Note: Unique has another post which somehow relates to this topic. Although its about a TV show which is about Non-Muslims ‘behaving’ like Muslims, I think its very relevant because most of us, even though born in Muslim families hardly know anything about Islam. So when we, personally, decide to follow Islam, it is pretty much like a Non-Muslim, with a Muslim name, trying to grasp concepts. You may also like to read a post on maqasid which talks about the same program.

Blissful Marriage (6)

Divorce

Now this actually will be difficult. I was kind of delaying this post as I usually dislike talking about things which make me unhappy but its a reality of life and a very important topic as far as marriages are concerned: obviously, because marriages are the reason why people get divorced in the first place 😛 . I guess, I need to do this very very seriously. So, here it goes:

Qur’an puts a lot of emphasis on divorce and there is a complete surah (Sura At-Talaq) talking about how, if needed, divorces should be dealt with. It must be kept in mind that divorce, although allowed, should only be exercised when all possible efforts of reconciliation have failed.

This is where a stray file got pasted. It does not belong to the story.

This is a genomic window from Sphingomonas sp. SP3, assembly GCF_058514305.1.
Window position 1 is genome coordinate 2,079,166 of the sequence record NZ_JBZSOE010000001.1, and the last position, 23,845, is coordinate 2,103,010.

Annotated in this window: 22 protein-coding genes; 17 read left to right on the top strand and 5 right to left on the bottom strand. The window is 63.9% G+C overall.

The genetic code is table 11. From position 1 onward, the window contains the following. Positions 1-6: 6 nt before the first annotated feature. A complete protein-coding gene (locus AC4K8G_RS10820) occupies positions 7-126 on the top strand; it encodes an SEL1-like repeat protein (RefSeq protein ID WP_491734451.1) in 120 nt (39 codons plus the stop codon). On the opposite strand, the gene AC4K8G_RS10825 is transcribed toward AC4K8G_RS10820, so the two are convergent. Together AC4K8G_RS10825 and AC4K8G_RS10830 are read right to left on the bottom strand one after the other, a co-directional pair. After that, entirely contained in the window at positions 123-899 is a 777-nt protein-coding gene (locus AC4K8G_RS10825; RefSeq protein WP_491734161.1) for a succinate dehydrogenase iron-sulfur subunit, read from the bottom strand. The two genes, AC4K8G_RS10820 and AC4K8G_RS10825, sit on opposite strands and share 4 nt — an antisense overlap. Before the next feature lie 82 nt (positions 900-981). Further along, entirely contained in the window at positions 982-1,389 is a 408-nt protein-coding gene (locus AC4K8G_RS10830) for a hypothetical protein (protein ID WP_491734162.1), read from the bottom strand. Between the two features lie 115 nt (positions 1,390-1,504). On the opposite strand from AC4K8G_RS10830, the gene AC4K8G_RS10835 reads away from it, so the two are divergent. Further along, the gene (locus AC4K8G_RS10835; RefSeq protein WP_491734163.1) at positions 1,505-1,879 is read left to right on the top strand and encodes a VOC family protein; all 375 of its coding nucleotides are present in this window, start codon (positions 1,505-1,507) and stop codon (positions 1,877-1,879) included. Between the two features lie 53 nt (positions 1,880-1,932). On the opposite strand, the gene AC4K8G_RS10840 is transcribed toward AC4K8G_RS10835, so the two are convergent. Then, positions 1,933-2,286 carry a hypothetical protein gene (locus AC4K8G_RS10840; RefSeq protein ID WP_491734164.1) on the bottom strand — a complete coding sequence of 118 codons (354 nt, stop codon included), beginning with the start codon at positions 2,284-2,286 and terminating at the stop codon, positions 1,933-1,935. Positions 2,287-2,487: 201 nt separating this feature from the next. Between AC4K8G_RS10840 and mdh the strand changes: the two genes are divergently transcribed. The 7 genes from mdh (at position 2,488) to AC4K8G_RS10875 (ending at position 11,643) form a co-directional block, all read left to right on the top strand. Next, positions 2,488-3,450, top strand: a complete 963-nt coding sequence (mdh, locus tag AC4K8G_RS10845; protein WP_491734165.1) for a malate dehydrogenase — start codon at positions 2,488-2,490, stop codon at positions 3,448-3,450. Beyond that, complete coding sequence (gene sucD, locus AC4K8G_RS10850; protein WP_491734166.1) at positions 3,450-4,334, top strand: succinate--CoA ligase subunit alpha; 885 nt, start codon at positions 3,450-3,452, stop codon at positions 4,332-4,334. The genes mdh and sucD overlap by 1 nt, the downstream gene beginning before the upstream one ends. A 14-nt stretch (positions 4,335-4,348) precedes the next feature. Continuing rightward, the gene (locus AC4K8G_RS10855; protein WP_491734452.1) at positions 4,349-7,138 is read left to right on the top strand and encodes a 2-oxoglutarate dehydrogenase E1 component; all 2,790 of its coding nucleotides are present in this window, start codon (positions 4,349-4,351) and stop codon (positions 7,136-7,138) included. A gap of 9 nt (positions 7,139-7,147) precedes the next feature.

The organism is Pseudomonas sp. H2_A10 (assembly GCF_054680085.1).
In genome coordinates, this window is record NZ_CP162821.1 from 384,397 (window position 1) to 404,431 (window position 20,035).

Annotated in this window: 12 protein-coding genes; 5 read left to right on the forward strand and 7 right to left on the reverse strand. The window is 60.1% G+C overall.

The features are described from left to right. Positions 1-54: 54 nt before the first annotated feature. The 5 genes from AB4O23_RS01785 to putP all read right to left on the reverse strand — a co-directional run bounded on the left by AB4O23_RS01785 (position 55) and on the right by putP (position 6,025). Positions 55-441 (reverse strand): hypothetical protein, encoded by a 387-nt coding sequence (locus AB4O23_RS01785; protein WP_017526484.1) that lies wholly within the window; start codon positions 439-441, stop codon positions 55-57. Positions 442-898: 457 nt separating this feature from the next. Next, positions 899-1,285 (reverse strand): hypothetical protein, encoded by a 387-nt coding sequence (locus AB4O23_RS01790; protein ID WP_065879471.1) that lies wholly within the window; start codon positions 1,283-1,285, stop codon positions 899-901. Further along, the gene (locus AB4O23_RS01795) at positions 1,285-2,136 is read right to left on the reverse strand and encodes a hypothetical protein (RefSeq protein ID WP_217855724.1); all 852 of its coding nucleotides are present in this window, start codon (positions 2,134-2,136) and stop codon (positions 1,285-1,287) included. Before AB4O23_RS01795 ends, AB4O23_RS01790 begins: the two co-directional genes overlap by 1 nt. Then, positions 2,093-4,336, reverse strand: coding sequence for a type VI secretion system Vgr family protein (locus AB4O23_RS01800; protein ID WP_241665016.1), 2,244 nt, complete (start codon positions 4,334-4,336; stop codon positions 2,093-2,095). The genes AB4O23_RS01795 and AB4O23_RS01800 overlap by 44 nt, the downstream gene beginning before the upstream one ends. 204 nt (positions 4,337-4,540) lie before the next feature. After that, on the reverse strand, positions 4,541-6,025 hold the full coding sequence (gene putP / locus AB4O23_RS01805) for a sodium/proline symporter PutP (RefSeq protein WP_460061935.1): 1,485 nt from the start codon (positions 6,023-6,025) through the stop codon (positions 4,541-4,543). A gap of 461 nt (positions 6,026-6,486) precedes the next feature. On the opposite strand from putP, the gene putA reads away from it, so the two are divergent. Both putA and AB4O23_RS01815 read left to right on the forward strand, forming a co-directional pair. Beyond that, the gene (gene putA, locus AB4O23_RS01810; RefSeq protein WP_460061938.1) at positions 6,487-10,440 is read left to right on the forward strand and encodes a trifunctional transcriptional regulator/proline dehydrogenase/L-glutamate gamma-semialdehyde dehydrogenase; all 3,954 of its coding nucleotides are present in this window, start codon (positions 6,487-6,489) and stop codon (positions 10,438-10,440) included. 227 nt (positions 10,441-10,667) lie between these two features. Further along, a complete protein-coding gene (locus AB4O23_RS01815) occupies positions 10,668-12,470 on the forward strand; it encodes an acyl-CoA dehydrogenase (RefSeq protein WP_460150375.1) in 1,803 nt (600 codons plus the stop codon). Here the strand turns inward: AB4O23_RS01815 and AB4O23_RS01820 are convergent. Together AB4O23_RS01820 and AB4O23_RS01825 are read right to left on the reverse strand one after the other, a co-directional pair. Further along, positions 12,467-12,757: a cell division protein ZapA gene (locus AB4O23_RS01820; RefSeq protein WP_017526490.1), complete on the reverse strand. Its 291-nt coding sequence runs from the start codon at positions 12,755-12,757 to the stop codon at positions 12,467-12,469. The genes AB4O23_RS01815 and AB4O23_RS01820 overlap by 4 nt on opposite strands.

The Prophet (SAW) said, “With Allāh, the most detestable of all things permitted is divorce.”

It is, thus, very important to be sure you are getting married to the right person. Obviously, no one can foresee the future but getting married to the right person surely reduces the risks. But, if a situation arises where there is no option but to part ways, it is important to follow the rules as laid by the Qur’an.

O Prophet! When ye do divorce women, divorce them at their prescribed periods, and count (accurately), their prescribed periods: And fear Allah your Lord: and turn them not out of their houses, nor shall they (themselves) leave, except in case they are guilty of some open lewdness, those are limits set by Allah. and any who transgresses the limits of Allah, does verily wrong his (own) soul: thou knowest not if perchance Allah will bring about thereafter some new situation. [65:1]

Such of your women as have passed the age of monthly courses, for them the prescribed period, if ye have any doubts, is three months, and for those who have no courses (it is the same): for those who carry (life within their wombs), their period is until they deliver their burdens: and for those who fear Allah, He will make their path easy. [65:4]